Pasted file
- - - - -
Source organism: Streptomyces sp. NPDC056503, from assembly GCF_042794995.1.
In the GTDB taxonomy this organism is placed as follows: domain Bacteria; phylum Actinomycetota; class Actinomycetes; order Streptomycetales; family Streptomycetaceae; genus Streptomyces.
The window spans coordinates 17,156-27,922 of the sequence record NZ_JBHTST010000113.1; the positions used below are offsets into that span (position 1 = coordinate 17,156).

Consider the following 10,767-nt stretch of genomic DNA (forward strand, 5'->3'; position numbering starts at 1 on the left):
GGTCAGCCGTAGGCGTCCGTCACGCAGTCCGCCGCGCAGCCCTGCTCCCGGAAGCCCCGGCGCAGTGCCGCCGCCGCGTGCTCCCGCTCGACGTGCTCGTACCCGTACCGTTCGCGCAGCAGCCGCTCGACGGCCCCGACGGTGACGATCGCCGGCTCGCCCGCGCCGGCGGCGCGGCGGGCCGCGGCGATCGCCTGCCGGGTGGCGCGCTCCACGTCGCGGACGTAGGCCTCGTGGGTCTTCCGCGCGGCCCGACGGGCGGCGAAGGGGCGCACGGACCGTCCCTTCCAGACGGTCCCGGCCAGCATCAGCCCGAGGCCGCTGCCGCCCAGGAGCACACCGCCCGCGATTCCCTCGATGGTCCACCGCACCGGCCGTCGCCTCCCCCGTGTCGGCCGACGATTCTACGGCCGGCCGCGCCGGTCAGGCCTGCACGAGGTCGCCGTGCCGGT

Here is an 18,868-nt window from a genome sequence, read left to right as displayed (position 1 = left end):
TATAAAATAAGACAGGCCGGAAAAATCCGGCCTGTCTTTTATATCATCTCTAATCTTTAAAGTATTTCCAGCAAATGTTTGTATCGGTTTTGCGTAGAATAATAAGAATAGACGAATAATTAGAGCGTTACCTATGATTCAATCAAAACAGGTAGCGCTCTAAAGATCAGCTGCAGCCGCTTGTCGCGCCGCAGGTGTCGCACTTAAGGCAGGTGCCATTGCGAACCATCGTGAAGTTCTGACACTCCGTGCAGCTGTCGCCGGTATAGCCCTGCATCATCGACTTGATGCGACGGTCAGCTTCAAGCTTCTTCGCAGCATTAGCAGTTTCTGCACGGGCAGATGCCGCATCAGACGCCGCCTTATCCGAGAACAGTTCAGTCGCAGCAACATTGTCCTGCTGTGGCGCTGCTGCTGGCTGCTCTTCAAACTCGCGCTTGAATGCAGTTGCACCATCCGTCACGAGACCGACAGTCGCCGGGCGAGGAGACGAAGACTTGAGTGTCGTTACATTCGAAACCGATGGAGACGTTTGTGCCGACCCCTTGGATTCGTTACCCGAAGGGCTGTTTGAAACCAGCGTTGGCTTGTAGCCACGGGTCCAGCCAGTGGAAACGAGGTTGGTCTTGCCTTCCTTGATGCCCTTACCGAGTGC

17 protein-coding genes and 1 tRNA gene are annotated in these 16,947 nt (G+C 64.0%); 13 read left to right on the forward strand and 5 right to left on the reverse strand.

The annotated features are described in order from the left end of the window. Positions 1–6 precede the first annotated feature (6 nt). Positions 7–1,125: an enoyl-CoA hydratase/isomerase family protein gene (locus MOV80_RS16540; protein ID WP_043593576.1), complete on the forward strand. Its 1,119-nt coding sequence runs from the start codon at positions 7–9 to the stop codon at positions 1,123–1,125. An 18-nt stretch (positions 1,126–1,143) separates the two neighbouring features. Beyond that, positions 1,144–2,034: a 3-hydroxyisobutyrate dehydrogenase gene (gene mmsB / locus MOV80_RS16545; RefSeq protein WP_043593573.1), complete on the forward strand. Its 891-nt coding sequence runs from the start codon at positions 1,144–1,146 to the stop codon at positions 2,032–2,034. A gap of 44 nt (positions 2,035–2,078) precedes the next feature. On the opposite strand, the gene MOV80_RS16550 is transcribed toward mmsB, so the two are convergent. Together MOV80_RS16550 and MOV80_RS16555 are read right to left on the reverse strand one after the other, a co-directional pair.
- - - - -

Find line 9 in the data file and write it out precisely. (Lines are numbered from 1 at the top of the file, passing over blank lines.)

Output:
The annotated features are described in order from the left end of the window. Positions 1–6 precede the first annotated feature (6 nt). Positions 7–1,125: an enoyl-CoA hydratase/isomerase family protein gene (locus MOV80_RS16540; protein ID WP_043593576.1), complete on the forward strand. Its 1,119-nt coding sequence runs from the start codon at positions 7–9 to the stop codon at positions 1,123–1,125. An 18-nt stretch (positions 1,126–1,143) separates the two neighbouring features. Beyond that, positions 1,144–2,034: a 3-hydroxyisobutyrate dehydrogenase gene (gene mmsB / locus MOV80_RS16545; RefSeq protein WP_043593573.1), complete on the forward strand. Its 891-nt coding sequence runs from the start codon at positions 1,144–1,146 to the stop codon at positions 2,032–2,034. A gap of 44 nt (positions 2,035–2,078) precedes the next feature. On the opposite strand, the gene MOV80_RS16550 is transcribed toward mmsB, so the two are convergent. Together MOV80_RS16550 and MOV80_RS16555 are read right to left on the reverse strand one after the other, a co-directional pair.